Officials from the Trump Administration already warned that neither Israelis nor Palestinian Arabs were going to be fully supportive of the American president's "deal of the century" peace plan.
They might have been understating local opposition to the scheme.
Earlier this week, US President Donald Trump's son-in-law, Jared Kushner, hinted at certain aspects of the as-yet-unpublished peace plan while touring the Middle East. That was enough to elicit harsh criticism for the plan from both Israelis and Palestinians.
Israel Education Minister Naftali Bennett insisted that Kushner's remarks had revealed that Trump's plan will, like those before it, pressure Israel to make dangerous land concessions, possibly even dividing Jerusalem, to facilitate the establishment of a sovereign Palestinian state.
What's more, Bennett warned that Prime Minister Benjamin Netanyahu's close personal relationship with Trump will make it almost impossible to withstand this pressure should Netanyahu prevail in Israel's upcoming national election.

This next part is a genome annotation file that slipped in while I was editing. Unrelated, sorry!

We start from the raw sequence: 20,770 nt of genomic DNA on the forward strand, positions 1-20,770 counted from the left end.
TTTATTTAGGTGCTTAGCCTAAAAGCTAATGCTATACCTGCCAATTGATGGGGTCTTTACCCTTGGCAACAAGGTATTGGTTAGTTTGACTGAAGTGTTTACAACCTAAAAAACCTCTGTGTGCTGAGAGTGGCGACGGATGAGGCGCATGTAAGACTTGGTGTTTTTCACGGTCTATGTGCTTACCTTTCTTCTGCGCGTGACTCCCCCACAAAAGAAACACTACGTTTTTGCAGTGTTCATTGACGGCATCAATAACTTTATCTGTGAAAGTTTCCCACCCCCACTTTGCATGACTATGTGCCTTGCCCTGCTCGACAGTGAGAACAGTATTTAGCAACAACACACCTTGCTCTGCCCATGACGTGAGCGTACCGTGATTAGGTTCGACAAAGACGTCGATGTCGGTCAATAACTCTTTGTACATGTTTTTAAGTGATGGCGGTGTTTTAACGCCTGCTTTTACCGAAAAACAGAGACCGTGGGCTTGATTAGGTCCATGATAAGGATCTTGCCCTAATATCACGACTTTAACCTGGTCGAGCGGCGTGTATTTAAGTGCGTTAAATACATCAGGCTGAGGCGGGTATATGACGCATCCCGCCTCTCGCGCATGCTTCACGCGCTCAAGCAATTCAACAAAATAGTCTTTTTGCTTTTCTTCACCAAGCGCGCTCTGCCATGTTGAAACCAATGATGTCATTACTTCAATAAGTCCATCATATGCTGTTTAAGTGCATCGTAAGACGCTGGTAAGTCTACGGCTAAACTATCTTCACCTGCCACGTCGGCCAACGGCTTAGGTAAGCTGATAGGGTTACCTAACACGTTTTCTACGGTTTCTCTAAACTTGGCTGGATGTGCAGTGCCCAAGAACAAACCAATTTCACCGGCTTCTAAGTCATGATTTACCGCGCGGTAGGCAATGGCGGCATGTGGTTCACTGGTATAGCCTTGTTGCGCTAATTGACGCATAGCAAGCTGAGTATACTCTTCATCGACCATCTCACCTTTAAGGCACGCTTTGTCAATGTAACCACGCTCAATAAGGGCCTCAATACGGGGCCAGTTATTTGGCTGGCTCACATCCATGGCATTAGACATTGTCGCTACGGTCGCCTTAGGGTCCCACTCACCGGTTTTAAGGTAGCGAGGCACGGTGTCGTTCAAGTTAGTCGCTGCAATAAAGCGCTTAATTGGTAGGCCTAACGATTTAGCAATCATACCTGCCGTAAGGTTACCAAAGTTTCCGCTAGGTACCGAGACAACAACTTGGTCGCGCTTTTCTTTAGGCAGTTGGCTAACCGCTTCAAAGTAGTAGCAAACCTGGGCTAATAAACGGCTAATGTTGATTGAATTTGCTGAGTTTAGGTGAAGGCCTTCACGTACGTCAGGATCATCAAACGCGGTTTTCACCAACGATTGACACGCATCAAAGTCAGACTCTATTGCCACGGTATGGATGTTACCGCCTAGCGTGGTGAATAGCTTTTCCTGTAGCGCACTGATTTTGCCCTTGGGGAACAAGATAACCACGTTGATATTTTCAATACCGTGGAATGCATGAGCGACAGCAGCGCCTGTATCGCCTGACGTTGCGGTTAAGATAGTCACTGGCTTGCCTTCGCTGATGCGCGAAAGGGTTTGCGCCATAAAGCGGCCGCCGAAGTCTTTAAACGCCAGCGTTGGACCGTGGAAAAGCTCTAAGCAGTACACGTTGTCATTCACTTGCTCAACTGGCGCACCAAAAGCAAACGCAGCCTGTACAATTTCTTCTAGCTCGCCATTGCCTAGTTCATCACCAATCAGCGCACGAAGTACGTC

Running for Knesset for the first time as a member of Bennett's newly-established New Right party, columnist Caroline Glick said that she felt compelled to finally enter politics to help protect Israel during the perilous days ahead.
In an interview on The Land of Israel Network, Glick explained that as soon as Israel forms its next government, Trump will publish his peace plan, and Israel will immediately come under intense diplomatic pressure. There will have to be a sufficiently-strong opposition to Trump's plan in the Knesset to ensure that whoever is the next prime minister isn't strong-armed by the Americans into accepting the kind of concessions that most Israelis reject.
Israeli Arab Member of Knesset Ahmed Tibi told the Ynet news portal that Trump's plan, of which he, like everyone else, knows scant details, is "a terrible proposal."
Tibi, like many of his Arab colleagues in Knesset, echo the Palestinian Authority in accusing the Trump Administration of being not only blatantly pro-Israel, but also anti-Palestinian.
The Palestinian Authority, of course, has refused to work with Trump since his surprise electoral victory in 2016. As such, it's little surprise that news of Trump's forthcoming "deal of the century" elicits little but scorn from Ramallah.
In fact, much like accusations of supporting Israel, acceptance of Trump's plan is now being bandied about as an insult between rival Palestinian factions. This week, Palestinian Authority negotiator Saeb Erekat cursed Hamas in a Voice of Palestine Radio interview by claiming that the terror group is in league with the American's agenda
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